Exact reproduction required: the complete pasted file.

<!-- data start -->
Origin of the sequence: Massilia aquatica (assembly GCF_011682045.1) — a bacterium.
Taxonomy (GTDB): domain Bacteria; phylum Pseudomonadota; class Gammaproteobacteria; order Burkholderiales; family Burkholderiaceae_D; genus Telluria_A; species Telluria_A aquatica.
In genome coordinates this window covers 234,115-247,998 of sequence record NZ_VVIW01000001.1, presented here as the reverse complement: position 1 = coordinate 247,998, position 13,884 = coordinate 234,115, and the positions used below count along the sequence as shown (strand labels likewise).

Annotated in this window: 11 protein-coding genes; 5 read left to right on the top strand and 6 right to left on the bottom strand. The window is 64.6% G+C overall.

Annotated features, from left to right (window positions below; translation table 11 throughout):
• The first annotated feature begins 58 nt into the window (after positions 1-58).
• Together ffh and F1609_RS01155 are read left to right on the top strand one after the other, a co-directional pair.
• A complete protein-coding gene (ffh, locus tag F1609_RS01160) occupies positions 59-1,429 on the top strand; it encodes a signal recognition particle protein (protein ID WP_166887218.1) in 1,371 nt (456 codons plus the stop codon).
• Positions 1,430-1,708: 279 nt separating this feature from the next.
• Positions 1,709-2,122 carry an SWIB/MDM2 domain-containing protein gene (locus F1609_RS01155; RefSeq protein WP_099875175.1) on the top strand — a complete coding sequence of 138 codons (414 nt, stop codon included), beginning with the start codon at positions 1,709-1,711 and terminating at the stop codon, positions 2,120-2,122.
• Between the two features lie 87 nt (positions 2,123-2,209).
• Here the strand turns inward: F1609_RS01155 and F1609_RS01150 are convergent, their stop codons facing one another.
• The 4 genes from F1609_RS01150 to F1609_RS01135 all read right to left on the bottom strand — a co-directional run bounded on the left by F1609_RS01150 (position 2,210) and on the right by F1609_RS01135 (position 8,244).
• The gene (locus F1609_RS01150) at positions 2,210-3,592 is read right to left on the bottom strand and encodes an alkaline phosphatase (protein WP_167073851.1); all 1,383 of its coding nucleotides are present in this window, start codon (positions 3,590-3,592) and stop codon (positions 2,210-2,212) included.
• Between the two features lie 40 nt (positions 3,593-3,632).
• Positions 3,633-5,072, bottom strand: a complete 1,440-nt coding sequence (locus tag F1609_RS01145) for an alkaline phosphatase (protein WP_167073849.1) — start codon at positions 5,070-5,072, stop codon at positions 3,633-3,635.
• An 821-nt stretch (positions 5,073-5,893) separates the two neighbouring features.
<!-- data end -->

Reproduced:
Origin of the sequence: Massilia aquatica (assembly GCF_011682045.1) — a bacterium.
Taxonomy (GTDB): domain Bacteria; phylum Pseudomonadota; class Gammaproteobacteria; order Burkholderiales; family Burkholderiaceae_D; genus Telluria_A; species Telluria_A aquatica.
In genome coordinates this window covers 234,115-247,998 of sequence record NZ_VVIW01000001.1, presented here as the reverse complement: position 1 = coordinate 247,998, position 13,884 = coordinate 234,115, and the positions used below count along the sequence as shown (strand labels likewise).

Annotated in this window: 11 protein-coding genes; 5 read left to right on the top strand and 6 right to left on the bottom strand. The window is 64.6% G+C overall.

Annotated features, from left to right (window positions below; translation table 11 throughout):
• The first annotated feature begins 58 nt into the window (after positions 1-58).
• Together ffh and F1609_RS01155 are read left to right on the top strand one after the other, a co-directional pair.
• A complete protein-coding gene (ffh, locus tag F1609_RS01160) occupies positions 59-1,429 on the top strand; it encodes a signal recognition particle protein (protein ID WP_166887218.1) in 1,371 nt (456 codons plus the stop codon).
• Positions 1,430-1,708: 279 nt separating this feature from the next.
• Positions 1,709-2,122 carry an SWIB/MDM2 domain-containing protein gene (locus F1609_RS01155; RefSeq protein WP_099875175.1) on the top strand — a complete coding sequence of 138 codons (414 nt, stop codon included), beginning with the start codon at positions 1,709-1,711 and terminating at the stop codon, positions 2,120-2,122.
• Between the two features lie 87 nt (positions 2,123-2,209).
• Here the strand turns inward: F1609_RS01155 and F1609_RS01150 are convergent, their stop codons facing one another.
• The 4 genes from F1609_RS01150 to F1609_RS01135 all read right to left on the bottom strand — a co-directional run bounded on the left by F1609_RS01150 (position 2,210) and on the right by F1609_RS01135 (position 8,244).
• The gene (locus F1609_RS01150) at positions 2,210-3,592 is read right to left on the bottom strand and encodes an alkaline phosphatase (protein WP_167073851.1); all 1,383 of its coding nucleotides are present in this window, start codon (positions 3,590-3,592) and stop codon (positions 2,210-2,212) included.
• Between the two features lie 40 nt (positions 3,593-3,632).
• Positions 3,633-5,072, bottom strand: a complete 1,440-nt coding sequence (locus tag F1609_RS01145) for an alkaline phosphatase (protein WP_167073849.1) — start codon at positions 5,070-5,072, stop codon at positions 3,633-3,635.
• An 821-nt stretch (positions 5,073-5,893) separates the two neighbouring features.